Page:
Should you offload your investment property
The assumption that the COVID-19 pandemic has turned the world upside down and the housing market is no different is not at all contested.
As Australia heads into a recession and individual financial positions are threatened, many investors are left questioning whether the time is right now to leave the market, or if they should weather the storm for a better long-term return.
It is a challenging moment, with analysts giving both the leasing and sales markets contrasting demand predictions.
But, as with most big life choices, all options have both pros and cons, and can be weighed up against individual circumstances.
Reasons for selling a land investment
Cash flow dump
"The decision to sell or keep depends primarily on the form of property, its current effect on your household budget, and the two- to three-year forecast for your particular area," says Simon Pressley, head of research at buyer's Propertyology agency.
"From a financial viewpoint, COVID-19 is a cash flow squeeze, plus a few systemic adjustments have been produced which I feel are here to remain.
"Those who own pricey assets worth more than, say, $800,000 would be prudent to consider divesting as well."
Investing in lower-priced assets at different locations is, according to Mr Pressley, a financially safer choice, with benefits including increased demand through improved pricing, risk reduction through diversification and better cash flows
"(But) if you own a property and the difference between annual net revenue and spending is more than, say, $5000, the balances lead towards a sale decision."
Reduced choice to live in high density
Well before COVID-19 took hold, some property experts voiced concern about investments in high density apartments, but in a post-coronavirus environment, the lifestyle appeal of the apartment could decline.
"For a number of reasons, apartments have been massively underperforming over the last decade as opposed to a meat-and-potato suburban home," says Pressley.
"During the three-month lock-down, most Australians took a critical analysis of lifestyle preferences and we conclude there will be sustained decreased demand for apartments in the inner city."
Why you should have an investment property
Improved economic forecast
Although the coronavirus pandemic's economic fallout has seen both buyer and seller confidence decline, causing a resulting downturn in property listings, outlook in major parts of Australia has strengthened from earlier dire forecasts.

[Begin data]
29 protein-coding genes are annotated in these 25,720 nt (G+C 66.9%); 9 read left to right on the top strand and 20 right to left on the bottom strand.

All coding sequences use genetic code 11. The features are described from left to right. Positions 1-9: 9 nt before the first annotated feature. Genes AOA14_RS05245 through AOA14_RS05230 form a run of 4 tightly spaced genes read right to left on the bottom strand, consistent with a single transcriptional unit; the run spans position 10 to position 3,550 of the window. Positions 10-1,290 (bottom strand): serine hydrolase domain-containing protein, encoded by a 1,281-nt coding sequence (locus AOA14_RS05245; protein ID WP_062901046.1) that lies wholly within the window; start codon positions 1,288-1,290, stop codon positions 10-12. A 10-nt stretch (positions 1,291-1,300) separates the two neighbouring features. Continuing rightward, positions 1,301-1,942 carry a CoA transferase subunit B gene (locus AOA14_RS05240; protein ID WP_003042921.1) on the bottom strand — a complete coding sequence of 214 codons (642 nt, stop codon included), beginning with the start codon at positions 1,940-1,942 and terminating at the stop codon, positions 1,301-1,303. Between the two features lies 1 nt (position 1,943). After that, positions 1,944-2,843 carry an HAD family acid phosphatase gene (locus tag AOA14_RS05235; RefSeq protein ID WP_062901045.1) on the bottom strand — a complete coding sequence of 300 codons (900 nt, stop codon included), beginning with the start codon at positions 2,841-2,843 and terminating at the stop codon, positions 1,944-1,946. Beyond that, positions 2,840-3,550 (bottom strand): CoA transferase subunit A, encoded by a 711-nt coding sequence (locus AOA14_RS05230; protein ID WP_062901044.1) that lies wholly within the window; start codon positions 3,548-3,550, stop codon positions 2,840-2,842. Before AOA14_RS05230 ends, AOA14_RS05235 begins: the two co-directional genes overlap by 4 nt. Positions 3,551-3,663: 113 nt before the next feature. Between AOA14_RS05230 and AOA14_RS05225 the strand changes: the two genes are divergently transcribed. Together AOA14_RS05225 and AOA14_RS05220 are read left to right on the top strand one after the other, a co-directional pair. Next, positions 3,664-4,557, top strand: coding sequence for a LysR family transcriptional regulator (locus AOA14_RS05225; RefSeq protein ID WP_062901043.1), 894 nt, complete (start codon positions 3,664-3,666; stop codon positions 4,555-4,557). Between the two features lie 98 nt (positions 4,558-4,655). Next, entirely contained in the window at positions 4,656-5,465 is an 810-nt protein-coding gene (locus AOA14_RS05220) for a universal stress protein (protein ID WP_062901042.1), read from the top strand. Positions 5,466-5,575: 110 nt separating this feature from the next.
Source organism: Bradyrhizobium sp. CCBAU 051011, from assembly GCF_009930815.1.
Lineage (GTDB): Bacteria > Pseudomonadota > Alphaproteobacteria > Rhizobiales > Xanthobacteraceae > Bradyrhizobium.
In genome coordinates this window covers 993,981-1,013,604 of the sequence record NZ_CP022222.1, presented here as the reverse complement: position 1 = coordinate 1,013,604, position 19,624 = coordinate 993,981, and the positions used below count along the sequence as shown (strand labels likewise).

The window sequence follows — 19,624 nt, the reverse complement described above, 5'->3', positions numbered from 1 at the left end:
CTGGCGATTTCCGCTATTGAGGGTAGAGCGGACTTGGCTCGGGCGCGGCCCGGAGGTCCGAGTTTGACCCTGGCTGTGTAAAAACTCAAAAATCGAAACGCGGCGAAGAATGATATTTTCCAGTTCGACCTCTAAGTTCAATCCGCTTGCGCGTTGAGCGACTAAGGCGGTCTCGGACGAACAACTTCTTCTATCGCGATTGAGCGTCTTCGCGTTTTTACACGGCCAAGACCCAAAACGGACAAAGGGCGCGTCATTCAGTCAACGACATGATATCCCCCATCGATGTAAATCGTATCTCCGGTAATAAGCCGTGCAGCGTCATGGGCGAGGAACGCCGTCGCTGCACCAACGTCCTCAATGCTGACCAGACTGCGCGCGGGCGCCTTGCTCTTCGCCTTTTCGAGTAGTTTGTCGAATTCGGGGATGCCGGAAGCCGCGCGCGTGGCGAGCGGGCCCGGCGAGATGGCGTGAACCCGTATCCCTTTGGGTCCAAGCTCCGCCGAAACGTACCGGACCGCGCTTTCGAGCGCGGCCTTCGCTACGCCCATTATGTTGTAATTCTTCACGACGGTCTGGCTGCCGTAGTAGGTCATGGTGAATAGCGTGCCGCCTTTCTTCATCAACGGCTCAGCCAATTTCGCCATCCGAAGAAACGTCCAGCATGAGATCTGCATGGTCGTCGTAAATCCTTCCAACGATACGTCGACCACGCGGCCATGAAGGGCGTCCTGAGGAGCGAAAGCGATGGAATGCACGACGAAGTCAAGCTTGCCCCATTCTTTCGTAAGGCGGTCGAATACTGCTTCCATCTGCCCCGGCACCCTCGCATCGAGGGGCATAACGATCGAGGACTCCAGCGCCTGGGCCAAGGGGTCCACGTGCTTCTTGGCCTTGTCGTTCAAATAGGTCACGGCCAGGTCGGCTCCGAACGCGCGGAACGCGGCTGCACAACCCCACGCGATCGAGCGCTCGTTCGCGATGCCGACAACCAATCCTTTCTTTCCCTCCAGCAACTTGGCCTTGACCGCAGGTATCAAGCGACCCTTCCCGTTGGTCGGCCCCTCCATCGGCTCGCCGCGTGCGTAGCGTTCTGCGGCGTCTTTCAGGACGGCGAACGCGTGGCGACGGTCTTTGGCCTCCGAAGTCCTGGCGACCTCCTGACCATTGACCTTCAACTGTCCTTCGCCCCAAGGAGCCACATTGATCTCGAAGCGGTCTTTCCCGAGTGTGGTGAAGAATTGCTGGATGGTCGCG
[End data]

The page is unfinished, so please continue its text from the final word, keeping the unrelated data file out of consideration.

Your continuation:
Although COVID-19's full impact on rent prices and vacancy rates has yet to be fully assessed, REIQ Chief Executive Antonia Mercorella says new data published for the first quarter of 2020 show a healthy rent market.
"Backed by reasonably stable growth in house markets in most countries, rent levels have steadily risen," she says.
"This is also mirrored in vacancy rates, which are typically exceptionally high."
Investment properties in large metropolitan cities with varied markets, premium lifestyles, and sub-$450,000 median house values, are worth holding on to, according to Mr Pressley.
Properties are a long-term commitment
"Owning an investment property isn't as easy as 'buying on a low and selling on a high' to make the most money," Ms Mercorella says.
"Understanding the cycles of real estate is important to any investment in land, as it can provide you with insight on its financial success over time and capital growth."
"Nevertheless, no matter how well you quantify property investment efficiency, housing market volatility, as well as local and foreign markets, financial and tax regulatory changes, socio-economic and demographic shifts, and natural disasters, all of these factors will impact your investment and influence your decision to sell."
But in the long run behaving rashly in the face of unpredictable or drastic situations is not necessarily risky, particularly if you have the cash flow to ride out the storm.
"When you sell a property too early, you can skip a high in the property market cycle and struggle to optimise your return on capital gains," says Ms Mercorella.
"In the end, the investment in property is a long-term policy."
Note this article is not financial or legal advise. Please check with your financial and legal specialist counsel before making any decisions of your own.
For further information about real estate in this area, contact No Bull Real Estate, your most reliable and friendly real estate agents in Newcastle and Lake Macquarie. Buying, selling, leasing for residential, commercial, industrial property, contact your local expert to buy, sell or lease today on 49552624 or https://www.nobullrealestate.com.au